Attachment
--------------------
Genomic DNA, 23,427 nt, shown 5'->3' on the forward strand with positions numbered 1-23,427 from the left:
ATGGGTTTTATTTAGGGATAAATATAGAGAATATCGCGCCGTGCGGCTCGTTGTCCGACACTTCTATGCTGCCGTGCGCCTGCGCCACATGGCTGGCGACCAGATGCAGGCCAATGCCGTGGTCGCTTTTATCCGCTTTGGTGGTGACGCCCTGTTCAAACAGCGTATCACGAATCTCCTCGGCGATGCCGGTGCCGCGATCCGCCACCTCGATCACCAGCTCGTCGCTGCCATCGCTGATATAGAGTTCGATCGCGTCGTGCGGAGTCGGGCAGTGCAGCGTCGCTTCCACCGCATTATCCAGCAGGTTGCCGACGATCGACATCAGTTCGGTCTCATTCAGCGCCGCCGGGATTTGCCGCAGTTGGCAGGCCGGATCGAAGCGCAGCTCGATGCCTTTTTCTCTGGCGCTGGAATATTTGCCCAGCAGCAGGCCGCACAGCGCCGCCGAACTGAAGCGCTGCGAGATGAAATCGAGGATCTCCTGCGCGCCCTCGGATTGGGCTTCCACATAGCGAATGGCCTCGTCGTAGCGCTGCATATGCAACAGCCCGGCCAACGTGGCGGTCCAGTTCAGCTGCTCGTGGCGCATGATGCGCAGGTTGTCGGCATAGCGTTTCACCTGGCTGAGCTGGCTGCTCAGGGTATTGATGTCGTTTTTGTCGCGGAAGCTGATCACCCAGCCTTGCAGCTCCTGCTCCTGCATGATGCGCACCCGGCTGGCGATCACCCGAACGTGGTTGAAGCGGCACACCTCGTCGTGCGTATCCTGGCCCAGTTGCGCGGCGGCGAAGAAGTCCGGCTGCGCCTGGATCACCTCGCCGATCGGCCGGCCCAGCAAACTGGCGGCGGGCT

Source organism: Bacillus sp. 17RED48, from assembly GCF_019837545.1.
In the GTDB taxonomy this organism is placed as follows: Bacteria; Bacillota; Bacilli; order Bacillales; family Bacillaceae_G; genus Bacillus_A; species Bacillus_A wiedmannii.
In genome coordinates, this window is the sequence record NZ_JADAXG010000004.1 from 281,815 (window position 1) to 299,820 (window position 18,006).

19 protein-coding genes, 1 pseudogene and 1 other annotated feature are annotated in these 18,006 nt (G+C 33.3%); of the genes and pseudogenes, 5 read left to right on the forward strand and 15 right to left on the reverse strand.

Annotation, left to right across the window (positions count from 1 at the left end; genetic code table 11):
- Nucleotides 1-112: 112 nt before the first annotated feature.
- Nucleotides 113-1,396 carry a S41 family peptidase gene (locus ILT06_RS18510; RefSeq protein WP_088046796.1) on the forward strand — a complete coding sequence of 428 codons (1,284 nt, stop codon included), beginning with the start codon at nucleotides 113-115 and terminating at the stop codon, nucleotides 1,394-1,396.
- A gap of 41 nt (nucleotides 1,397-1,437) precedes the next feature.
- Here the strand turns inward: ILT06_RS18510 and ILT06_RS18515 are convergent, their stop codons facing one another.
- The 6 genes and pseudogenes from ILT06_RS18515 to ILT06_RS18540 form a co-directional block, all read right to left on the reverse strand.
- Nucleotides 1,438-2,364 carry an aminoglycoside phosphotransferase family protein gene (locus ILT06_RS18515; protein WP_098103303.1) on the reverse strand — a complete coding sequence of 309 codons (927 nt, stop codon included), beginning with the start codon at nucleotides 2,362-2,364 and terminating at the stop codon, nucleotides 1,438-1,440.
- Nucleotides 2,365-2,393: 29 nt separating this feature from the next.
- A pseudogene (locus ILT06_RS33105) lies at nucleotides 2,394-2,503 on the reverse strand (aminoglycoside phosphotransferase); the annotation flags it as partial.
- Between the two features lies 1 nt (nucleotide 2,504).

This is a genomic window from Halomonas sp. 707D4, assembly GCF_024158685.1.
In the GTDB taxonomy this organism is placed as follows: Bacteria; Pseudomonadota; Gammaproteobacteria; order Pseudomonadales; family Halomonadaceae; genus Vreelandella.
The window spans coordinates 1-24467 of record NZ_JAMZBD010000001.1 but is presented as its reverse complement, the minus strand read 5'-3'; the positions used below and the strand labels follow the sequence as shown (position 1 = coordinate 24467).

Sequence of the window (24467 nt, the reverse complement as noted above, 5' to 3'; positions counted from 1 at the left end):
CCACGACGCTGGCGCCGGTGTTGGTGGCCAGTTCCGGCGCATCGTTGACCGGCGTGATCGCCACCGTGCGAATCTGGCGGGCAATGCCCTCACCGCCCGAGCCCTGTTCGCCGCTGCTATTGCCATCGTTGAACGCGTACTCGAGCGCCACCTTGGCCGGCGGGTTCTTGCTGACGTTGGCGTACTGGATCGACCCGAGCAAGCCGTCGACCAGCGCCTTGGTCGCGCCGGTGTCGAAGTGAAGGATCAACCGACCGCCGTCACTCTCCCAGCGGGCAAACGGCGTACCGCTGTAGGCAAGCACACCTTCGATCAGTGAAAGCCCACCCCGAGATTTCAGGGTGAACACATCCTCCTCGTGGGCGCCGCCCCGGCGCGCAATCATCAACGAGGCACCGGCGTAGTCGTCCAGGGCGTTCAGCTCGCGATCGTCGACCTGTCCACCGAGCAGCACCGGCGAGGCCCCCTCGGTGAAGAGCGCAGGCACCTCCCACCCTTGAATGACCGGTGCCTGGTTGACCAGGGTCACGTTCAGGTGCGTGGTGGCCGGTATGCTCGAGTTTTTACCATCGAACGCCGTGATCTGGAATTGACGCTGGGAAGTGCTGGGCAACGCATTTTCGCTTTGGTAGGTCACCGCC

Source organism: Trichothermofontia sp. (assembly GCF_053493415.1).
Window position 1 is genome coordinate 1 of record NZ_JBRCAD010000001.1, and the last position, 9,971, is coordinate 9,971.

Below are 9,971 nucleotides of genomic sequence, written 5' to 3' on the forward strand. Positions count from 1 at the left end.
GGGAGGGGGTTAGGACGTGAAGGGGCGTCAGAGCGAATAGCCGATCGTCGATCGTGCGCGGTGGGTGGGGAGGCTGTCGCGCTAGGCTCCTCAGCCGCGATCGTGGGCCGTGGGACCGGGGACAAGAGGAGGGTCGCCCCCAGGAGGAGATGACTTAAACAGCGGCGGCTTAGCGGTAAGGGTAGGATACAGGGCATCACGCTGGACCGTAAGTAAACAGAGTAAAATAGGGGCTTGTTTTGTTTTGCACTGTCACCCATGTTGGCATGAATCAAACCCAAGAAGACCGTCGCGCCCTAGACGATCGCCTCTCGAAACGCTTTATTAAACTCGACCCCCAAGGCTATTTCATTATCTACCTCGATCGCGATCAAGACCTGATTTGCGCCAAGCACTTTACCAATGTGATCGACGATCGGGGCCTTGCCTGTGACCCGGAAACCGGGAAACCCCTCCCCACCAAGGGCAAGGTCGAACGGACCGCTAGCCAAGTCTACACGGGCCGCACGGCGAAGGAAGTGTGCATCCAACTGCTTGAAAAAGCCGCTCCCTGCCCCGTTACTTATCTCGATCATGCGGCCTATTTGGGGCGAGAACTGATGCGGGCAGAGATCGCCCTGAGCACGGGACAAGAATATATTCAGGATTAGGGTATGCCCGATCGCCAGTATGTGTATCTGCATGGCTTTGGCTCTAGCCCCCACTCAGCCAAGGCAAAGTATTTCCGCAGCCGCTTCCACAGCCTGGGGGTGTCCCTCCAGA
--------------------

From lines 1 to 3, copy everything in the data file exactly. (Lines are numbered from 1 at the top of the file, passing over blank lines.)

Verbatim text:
Genomic DNA, 23,427 nt, shown 5'->3' on the forward strand with positions numbered 1-23,427 from the left:
ATGGGTTTTATTTAGGGATAAATATAGAGAATATCGCGCCGTGCGGCTCGTTGTCCGACACTTCTATGCTGCCGTGCGCCTGCGCCACATGGCTGGCGACCAGATGCAGGCCAATGCCGTGGTCGCTTTTATCCGCTTTGGTGGTGACGCCCTGTTCAAACAGCGTATCACGAATCTCCTCGGCGATGCCGGTGCCGCGATCCGCCACCTCGATCACCAGCTCGTCGCTGCCATCGCTGATATAGAGTTCGATCGCGTCGTGCGGAGTCGGGCAGTGCAGCGTCGCTTCCACCGCATTATCCAGCAGGTTGCCGACGATCGACATCAGTTCGGTCTCATTCAGCGCCGCCGGGATTTGCCGCAGTTGGCAGGCCGGATCGAAGCGCAGCTCGATGCCTTTTTCTCTGGCGCTGGAATATTTGCCCAGCAGCAGGCCGCACAGCGCCGCCGAACTGAAGCGCTGCGAGATGAAATCGAGGATCTCCTGCGCGCCCTCGGATTGGGCTTCCACATAGCGAATGGCCTCGTCGTAGCGCTGCATATGCAACAGCCCGGCCAACGTGGCGGTCCAGTTCAGCTGCTCGTGGCGCATGATGCGCAGGTTGTCGGCATAGCGTTTCACCTGGCTGAGCTGGCTGCTCAGGGTATTGATGTCGTTTTTGTCGCGGAAGCTGATCACCCAGCCTTGCAGCTCCTGCTCCTGCATGATGCGCACCCGGCTGGCGATCACCCGAACGTGGTTGAAGCGGCACACCTCGTCGTGCGTATCCTGGCCCAGTTGCGCGGCGGCGAAGAAGTCCGGCTGCGCCTGGATCACCTCGCCGATCGGCCGGCCCAGCAAACTGGCGGCGGGCT

Source organism: Bacillus sp. 17RED48, from assembly GCF_019837545.1.